Until I read Peter Frankopan’s book Silk Road, I had little knowledge of Central Asia and its importance in world history. If pressed I might have mumbled something along the lines of ‘that’s where the Stans are, isn’t it?’
Frankopan’s thesis that following the rise of Islam, Central Asia became not only the centre of world trade, but somewhere where science, the arts and ideas flourished and spread across the world, challenged my understanding of world history, and triggered an interest in this fascinating part of the world.
Richard Fidler’s new book, The Book of Roads & Kingdoms is a history of central Asia. It is named after a book of the same name written by eleventh century geographer Abu Abdullah al Bakriand traces the rise and fall of the Muslim empire. From its early days when Muhammad drew up the constitution of the first Islamic State in Medina; to Islam’s rapid expansion out of Arabia into Iraq and Iran and the founding of Bagdad as the City of Peace. It then details Islam’s golden age when the caliphs of Bagdad presided over an empire greater than the Roman Empire at its peak, and ends with the capture and ransacking of Bagdad in 1256 by the Mongols.
Fidler’s bookis well researched and draws on historical records, travellers’ and traders’ tales, poetry, and even folk stories from the One thousand and One nights. From this material Fidler skilfully weaves together a picture of the caliphate as a complex, outward looking civilisation, where science and the arts thrived, and the citizenry were encouraged to seek knowledge from all over the world.
The book is divided into six “chapters”. The first details the emergence of Islam as a political force that arose from the desert to challenge the waning Persian and Roman empires. The next four chapters detail the expansion of the Moslem empire from its capital Bagdad on the Tigris River across the known world. The last covers the fall of the caliphate at the hands of Genghis Khan and his grandson Hulagu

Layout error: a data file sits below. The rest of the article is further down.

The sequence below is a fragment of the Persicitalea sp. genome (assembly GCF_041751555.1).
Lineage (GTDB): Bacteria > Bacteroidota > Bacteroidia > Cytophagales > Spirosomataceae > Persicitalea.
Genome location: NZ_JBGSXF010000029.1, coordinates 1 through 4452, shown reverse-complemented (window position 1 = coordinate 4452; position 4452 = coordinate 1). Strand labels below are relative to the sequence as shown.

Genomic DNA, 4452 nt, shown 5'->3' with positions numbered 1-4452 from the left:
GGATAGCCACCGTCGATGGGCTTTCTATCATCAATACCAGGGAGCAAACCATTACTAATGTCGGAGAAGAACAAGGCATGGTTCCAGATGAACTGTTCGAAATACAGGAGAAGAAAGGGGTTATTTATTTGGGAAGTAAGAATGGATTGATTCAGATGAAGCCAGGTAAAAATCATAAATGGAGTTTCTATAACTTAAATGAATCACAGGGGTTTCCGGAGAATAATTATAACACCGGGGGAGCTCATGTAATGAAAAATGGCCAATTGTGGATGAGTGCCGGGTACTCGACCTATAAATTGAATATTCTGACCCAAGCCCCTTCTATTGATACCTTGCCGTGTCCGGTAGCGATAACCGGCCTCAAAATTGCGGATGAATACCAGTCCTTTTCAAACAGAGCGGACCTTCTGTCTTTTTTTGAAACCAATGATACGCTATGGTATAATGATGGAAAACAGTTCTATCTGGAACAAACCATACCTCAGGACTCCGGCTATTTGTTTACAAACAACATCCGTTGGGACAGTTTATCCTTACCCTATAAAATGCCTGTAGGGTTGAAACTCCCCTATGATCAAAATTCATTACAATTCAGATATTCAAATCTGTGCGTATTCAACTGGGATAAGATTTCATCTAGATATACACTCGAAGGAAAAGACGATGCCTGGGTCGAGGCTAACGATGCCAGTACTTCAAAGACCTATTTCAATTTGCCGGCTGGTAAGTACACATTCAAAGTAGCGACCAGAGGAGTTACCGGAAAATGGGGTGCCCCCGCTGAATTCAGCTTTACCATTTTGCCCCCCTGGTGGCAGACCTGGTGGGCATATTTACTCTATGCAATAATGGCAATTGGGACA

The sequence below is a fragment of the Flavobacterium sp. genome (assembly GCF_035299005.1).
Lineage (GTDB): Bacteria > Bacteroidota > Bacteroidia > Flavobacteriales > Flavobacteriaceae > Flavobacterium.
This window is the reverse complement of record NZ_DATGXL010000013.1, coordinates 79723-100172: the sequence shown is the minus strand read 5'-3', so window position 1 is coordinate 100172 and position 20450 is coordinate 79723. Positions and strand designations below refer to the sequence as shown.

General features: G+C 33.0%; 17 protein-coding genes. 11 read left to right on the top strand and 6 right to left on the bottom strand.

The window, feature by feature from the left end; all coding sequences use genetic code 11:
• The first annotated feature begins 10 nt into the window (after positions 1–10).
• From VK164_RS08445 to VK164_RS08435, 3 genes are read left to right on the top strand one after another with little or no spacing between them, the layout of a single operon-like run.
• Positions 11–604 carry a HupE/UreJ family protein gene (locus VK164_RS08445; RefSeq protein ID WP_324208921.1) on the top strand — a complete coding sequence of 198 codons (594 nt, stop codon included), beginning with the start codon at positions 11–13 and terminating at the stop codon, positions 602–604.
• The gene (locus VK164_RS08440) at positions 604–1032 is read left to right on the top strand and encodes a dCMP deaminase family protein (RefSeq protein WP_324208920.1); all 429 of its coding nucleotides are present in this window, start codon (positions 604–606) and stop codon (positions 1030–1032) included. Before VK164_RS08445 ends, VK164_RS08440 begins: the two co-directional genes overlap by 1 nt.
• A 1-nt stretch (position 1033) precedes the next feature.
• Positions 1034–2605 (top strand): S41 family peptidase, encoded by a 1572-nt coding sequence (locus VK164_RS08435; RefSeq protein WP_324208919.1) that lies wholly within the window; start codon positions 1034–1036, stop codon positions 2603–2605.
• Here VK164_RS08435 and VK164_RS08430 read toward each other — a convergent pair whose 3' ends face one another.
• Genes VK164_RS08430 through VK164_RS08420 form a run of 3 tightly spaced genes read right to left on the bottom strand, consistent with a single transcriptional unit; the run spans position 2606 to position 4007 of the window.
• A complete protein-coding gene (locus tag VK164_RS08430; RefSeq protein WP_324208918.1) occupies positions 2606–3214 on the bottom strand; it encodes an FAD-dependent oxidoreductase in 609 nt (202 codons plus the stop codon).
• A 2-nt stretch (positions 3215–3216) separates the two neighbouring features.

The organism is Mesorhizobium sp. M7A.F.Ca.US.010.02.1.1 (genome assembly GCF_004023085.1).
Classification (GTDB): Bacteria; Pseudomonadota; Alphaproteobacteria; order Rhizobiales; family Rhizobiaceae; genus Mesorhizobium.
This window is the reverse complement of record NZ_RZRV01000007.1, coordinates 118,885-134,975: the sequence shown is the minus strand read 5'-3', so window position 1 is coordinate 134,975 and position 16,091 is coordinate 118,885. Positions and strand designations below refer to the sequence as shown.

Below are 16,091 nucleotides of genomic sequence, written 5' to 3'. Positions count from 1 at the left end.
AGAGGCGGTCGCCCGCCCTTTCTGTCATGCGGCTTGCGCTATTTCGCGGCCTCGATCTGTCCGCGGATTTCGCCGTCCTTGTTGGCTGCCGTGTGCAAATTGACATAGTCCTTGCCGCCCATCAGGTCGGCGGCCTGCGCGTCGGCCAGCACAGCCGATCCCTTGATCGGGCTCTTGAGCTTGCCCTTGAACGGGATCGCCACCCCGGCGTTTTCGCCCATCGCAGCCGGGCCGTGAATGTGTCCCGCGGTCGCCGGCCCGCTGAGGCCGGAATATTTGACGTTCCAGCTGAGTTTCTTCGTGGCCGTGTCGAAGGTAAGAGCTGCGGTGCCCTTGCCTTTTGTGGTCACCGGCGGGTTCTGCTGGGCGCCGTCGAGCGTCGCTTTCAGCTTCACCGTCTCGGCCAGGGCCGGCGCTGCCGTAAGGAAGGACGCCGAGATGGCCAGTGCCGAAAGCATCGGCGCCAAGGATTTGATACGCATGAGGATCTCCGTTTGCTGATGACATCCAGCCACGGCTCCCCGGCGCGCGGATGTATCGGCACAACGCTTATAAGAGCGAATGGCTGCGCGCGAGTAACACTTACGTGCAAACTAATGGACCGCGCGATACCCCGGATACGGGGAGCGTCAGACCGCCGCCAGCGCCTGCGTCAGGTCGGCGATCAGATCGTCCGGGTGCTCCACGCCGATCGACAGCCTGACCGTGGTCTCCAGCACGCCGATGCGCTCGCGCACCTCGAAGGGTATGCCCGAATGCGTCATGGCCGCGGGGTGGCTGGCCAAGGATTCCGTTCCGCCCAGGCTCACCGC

Many of the historical figures in the book were unfamiliar to me and so I found Fidler’s listing of the major characters at the start of each chapter most helpful. Also useful were the small but informative maps located at strategic points in the narrative.
It is almost impossible to condense 500 years of history into 400 pages and there are some obvious gaps in The Book of Roads & Kingdoms such as the lack of any discussion about the role Cordoba played in the caliphate. There are also some odd diversions from the book’s main theme, such as the section where Fidler describes a horrific Viking funeral ceremony based upon the diaries of traveller and trader Ibn Fadlan.
Nevertheless, these are minor blemishes in an entertaining and important book which shines a light on Islam’s proud history and its contribution to world knowledge. It is also a timely book in its portrayal of Muslims as an inquisitive, and cultured people. A description which is significantly at odds with the way Muslims have been depicted in western media for the past two decades.